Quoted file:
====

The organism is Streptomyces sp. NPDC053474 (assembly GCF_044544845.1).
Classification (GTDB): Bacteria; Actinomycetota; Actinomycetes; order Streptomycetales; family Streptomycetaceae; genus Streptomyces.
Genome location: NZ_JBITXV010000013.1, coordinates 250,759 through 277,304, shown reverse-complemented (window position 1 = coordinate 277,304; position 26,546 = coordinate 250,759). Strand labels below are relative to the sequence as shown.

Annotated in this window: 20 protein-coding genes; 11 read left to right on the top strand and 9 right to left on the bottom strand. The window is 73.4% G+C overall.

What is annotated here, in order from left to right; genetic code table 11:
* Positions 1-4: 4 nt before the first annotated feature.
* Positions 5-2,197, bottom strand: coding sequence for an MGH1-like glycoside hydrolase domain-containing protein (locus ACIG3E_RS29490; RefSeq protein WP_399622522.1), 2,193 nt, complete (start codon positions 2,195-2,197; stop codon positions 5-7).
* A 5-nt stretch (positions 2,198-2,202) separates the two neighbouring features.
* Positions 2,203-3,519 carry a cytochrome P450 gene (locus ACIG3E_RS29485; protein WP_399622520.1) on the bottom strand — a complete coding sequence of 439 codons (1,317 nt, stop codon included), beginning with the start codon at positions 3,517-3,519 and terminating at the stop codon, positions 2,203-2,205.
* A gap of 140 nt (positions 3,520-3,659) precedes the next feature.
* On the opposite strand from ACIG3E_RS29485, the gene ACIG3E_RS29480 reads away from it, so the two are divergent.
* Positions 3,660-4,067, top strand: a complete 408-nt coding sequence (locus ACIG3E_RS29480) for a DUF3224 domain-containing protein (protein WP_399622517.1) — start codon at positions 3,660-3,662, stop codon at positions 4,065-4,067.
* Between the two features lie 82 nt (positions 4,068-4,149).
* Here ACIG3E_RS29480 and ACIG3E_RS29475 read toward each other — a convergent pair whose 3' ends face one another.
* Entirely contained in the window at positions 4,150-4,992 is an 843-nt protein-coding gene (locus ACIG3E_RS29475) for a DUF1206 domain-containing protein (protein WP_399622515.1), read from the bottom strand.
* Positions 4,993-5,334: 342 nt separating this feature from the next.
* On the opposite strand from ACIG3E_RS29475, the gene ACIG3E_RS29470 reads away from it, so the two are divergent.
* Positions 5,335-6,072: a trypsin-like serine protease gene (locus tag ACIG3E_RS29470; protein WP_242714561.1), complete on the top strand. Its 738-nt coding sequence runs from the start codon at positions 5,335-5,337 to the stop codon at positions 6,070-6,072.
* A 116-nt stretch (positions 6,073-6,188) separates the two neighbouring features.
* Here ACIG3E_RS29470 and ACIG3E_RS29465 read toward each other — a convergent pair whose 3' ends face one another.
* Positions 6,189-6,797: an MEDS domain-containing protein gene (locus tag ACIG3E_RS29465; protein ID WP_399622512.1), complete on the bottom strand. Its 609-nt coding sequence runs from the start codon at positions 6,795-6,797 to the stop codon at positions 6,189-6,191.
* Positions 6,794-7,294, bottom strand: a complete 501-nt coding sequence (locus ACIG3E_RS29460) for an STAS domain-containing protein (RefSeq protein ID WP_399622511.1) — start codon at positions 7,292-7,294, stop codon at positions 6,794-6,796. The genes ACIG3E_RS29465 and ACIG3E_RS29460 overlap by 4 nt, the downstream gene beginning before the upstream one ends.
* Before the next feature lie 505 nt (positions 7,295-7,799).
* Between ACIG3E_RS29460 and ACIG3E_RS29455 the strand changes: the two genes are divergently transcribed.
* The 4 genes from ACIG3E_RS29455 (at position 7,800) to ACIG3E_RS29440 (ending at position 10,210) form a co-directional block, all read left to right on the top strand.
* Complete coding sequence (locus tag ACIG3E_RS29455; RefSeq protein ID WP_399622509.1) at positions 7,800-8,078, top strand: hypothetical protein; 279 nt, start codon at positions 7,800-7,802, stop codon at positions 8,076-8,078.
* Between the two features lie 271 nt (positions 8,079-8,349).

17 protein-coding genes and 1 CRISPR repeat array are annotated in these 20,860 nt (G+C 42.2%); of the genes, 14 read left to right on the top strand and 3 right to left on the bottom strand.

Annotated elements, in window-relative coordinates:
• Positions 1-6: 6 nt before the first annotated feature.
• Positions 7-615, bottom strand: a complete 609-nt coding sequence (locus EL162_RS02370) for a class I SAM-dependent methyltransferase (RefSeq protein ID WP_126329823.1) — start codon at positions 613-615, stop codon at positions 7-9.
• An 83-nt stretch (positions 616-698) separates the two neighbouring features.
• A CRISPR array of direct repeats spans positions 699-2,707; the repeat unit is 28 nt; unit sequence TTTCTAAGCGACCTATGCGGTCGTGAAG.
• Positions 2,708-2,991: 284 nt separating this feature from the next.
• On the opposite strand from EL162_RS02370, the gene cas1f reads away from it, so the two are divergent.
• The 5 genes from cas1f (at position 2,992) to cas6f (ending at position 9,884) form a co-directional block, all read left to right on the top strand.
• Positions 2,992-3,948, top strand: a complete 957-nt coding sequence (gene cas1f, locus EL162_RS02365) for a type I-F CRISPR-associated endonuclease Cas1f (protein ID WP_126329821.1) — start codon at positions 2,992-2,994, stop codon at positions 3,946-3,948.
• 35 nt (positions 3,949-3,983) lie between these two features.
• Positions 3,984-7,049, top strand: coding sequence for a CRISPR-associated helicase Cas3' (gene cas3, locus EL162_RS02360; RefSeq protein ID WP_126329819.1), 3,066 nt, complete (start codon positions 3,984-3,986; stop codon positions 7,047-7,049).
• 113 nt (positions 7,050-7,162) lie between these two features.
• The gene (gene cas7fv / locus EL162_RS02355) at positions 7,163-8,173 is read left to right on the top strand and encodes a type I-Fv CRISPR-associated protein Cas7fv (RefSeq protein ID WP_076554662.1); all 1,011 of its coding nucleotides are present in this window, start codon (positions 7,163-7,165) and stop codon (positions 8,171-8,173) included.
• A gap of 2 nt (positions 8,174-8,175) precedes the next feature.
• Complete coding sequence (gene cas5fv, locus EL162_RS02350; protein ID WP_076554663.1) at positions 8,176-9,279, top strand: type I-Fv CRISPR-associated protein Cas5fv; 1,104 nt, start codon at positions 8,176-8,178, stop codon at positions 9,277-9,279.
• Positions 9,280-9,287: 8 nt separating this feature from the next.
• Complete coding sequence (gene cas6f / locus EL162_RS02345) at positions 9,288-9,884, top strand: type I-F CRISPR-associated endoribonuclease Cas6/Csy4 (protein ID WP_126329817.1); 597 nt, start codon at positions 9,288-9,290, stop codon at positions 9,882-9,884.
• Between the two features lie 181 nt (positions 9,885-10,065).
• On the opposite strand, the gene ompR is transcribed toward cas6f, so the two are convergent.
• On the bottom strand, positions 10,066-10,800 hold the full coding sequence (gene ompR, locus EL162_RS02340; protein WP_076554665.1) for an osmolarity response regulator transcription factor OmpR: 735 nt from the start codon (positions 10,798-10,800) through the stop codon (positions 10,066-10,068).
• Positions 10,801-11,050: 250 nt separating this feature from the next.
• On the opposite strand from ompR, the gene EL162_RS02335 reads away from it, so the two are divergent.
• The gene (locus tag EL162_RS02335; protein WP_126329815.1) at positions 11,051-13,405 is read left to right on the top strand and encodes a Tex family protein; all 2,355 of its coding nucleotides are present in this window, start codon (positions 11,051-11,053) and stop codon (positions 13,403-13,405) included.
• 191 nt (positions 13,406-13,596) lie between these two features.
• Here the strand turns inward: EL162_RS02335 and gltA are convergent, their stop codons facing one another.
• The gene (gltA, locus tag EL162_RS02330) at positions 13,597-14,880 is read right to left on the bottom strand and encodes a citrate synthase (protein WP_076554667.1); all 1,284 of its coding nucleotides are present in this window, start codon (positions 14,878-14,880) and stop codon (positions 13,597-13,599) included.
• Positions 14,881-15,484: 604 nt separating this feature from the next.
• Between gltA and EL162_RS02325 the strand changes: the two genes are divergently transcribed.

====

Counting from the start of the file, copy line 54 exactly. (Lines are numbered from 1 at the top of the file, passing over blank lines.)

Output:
• The gene (gltA, locus tag EL162_RS02330) at positions 13,597-14,880 is read right to left on the bottom strand and encodes a citrate synthase (protein WP_076554667.1); all 1,284 of its coding nucleotides are present in this window, start codon (positions 14,878-14,880) and stop codon (positions 13,597-13,599) included.